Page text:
In a pamphlet released last August, the Drug Enforcement Administration (DEA) attempted to reassure doctors who worry that prescribing narcotics could attract unwanted attention from the government. Among other things, the agency acknowledged that "simple exposure to opiods" is not enough to produce addiction; that "any physician can be duped" by people seeking opioids for nonmedical reasons; that "pseudoaddiction," the undertreated pain patient's superficial resemblance to an addict, "greatly complicates the assessment of drug-related problems"; and that "the parameters of acceptable medical practice include patterns of drug prescription...that may raise a 'red flag' for both clinicians and regulators."
Doctors fighting the "opiophobia" that leads to widespread undertreatment of pain have been making such points for many years. But it was surprising to see them endorsed by the DEA, which has long insisted there is no conflict between drug control and pain control.
Although such concessions may have fed the fears the pamphlet was supposed to assuage, they also reinforced the arguments of doctors who say they've been unjustly prosecuted for prescribing narcotics in good faith. (See "Dr. Feelscared," August/September.) That may explain why the DEA removed the guidelines from its Web site two months after posting them, ostensibly because of unspecified "misstatements." The pamphlet, which was the product of extensive collaboration between the DEA and leading pain experts, bore the DEA's logo, and its publication was announced by a top official of the agency's Office of Diversion Control. Yet when it withdrew the guidelines, the DEA insisted "the document was not approved as an official statement of the agency and did not and does not have the force and effect of law."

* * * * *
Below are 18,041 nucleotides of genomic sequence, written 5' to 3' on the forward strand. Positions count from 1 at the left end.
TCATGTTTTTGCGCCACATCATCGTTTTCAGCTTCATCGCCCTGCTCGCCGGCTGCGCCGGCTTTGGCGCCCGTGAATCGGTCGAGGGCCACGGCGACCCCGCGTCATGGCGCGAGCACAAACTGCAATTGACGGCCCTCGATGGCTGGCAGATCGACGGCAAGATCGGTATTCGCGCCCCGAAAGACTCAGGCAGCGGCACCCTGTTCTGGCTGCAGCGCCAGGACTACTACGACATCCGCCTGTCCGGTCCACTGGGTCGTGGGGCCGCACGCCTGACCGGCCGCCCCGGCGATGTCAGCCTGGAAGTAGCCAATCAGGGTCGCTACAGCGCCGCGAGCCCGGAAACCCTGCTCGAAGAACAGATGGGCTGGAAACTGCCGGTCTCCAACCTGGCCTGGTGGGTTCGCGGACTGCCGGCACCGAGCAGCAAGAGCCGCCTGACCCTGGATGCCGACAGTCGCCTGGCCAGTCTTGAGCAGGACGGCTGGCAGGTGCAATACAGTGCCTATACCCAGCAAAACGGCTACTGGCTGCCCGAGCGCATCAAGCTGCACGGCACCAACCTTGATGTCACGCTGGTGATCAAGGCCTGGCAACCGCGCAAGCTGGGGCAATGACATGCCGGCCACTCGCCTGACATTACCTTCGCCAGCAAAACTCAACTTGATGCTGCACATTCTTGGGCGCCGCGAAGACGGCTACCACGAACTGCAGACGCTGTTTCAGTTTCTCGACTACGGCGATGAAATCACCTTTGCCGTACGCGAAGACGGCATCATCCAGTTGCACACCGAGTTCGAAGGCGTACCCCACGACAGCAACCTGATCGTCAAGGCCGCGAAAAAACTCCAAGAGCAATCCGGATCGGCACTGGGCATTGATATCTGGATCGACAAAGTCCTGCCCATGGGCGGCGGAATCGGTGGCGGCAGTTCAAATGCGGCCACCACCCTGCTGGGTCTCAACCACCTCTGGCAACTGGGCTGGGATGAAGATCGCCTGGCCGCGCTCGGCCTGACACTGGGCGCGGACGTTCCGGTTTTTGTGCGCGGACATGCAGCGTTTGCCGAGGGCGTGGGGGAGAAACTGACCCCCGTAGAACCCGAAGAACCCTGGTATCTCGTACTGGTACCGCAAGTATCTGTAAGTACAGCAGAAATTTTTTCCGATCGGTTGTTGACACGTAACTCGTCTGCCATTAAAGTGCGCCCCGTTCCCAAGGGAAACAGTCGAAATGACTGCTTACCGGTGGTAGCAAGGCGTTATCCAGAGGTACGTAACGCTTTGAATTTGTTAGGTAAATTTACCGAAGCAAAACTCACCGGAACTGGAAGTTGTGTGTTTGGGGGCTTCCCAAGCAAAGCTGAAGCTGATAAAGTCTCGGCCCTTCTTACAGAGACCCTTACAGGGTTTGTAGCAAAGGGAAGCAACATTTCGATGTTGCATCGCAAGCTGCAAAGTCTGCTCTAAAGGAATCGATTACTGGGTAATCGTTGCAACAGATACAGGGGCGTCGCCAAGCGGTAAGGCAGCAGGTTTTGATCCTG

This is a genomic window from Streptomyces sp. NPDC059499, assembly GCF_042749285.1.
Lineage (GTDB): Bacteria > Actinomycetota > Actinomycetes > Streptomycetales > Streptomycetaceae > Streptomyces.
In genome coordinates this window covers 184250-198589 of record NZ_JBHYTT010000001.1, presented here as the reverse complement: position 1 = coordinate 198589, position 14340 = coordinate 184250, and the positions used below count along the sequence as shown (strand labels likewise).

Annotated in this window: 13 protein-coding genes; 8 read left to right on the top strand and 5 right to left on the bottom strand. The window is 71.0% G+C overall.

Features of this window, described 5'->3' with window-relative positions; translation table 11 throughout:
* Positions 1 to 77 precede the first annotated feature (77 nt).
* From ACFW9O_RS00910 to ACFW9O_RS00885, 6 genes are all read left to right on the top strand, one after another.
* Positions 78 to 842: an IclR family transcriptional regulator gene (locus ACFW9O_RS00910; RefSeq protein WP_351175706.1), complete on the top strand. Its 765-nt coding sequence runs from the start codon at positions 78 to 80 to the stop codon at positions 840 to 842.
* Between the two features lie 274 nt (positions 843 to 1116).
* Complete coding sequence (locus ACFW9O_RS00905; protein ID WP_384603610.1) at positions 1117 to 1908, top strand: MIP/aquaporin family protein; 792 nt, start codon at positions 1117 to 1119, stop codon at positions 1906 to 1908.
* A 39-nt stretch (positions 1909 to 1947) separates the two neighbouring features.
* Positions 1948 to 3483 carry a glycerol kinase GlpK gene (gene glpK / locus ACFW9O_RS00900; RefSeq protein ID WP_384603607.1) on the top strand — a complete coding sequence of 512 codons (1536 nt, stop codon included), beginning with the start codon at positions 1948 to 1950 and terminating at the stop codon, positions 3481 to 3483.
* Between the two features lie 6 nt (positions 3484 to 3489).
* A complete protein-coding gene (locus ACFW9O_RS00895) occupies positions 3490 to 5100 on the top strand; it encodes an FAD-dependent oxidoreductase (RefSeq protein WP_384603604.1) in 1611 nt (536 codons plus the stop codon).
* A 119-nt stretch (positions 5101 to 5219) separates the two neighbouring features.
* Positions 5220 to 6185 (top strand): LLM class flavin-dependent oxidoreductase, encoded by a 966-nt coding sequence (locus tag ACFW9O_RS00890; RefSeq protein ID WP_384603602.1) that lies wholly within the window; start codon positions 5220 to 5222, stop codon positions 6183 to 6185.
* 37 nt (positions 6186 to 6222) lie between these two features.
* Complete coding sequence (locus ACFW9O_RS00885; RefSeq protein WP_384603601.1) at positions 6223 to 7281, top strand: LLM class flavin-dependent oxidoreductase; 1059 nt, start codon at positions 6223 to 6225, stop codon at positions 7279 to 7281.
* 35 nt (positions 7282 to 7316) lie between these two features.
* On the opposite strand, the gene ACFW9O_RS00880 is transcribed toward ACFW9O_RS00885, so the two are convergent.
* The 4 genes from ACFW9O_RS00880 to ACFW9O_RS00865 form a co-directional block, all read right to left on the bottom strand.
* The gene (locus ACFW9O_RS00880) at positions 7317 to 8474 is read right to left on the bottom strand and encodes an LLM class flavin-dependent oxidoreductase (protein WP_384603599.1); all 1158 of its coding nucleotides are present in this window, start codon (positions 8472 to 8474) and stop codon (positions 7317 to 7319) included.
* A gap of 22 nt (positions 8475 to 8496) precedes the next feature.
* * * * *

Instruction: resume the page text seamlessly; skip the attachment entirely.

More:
The DEA pulled the pamphlet a few weeks after defense attorneys for McLean, Virginia, pain doctor William Hurwitz sought to introduce it as evidence in his federal trial on drug trafficking charges. "It seems pretty clear that they felt they had to try to get rid of the guidelines because they supported so many parts of our case," Hurwitz attorney Patrick Hallinan told The Washington Post. "If the Justice Department followed the guidelines, there would be no reason to arrest and charge Dr. Hurwitz."�